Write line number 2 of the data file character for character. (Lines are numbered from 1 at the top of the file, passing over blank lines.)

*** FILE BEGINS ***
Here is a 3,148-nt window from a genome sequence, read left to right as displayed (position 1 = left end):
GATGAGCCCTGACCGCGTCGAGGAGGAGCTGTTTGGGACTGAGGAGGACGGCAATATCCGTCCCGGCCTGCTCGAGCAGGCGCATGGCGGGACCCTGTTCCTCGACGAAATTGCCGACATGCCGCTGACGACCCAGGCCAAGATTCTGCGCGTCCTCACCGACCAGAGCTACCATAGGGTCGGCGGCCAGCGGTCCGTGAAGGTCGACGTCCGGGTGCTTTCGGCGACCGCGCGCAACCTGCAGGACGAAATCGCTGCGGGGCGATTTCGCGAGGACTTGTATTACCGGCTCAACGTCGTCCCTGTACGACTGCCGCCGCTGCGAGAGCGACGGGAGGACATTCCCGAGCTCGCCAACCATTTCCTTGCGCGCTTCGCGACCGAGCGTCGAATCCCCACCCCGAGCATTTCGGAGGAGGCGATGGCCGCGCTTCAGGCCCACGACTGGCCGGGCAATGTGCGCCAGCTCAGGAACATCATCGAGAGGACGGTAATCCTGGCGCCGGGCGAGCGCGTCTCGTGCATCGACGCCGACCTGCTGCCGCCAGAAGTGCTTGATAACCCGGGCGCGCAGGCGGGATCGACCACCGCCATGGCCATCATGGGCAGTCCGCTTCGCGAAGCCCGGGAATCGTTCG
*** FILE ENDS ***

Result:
GATGAGCCCTGACCGCGTCGAGGAGGAGCTGTTTGGGACTGAGGAGGACGGCAATATCCGTCCCGGCCTGCTCGAGCAGGCGCATGGCGGGACCCTGTTCCTCGACGAAATTGCCGACATGCCGCTGACGACCCAGGCCAAGATTCTGCGCGTCCTCACCGACCAGAGCTACCATAGGGTCGGCGGCCAGCGGTCCGTGAAGGTCGACGTCCGGGTGCTTTCGGCGACCGCGCGCAACCTGCAGGACGAAATCGCTGCGGGGCGATTTCGCGAGGACTTGTATTACCGGCTCAACGTCGTCCCTGTACGACTGCCGCCGCTGCGAGAGCGACGGGAGGACATTCCCGAGCTCGCCAACCATTTCCTTGCGCGCTTCGCGACCGAGCGTCGAATCCCCACCCCGAGCATTTCGGAGGAGGCGATGGCCGCGCTTCAGGCCCACGACTGGCCGGGCAATGTGCGCCAGCTCAGGAACATCATCGAGAGGACGGTAATCCTGGCGCCGGGCGAGCGCGTCTCGTGCATCGACGCCGACCTGCTGCCGCCAGAAGTGCTTGATAACCCGGGCGCGCAGGCGGGATCGACCACCGCCATGGCCATCATGGGCAGTCCGCTTCGCGAAGCCCGGGAATCGTTCG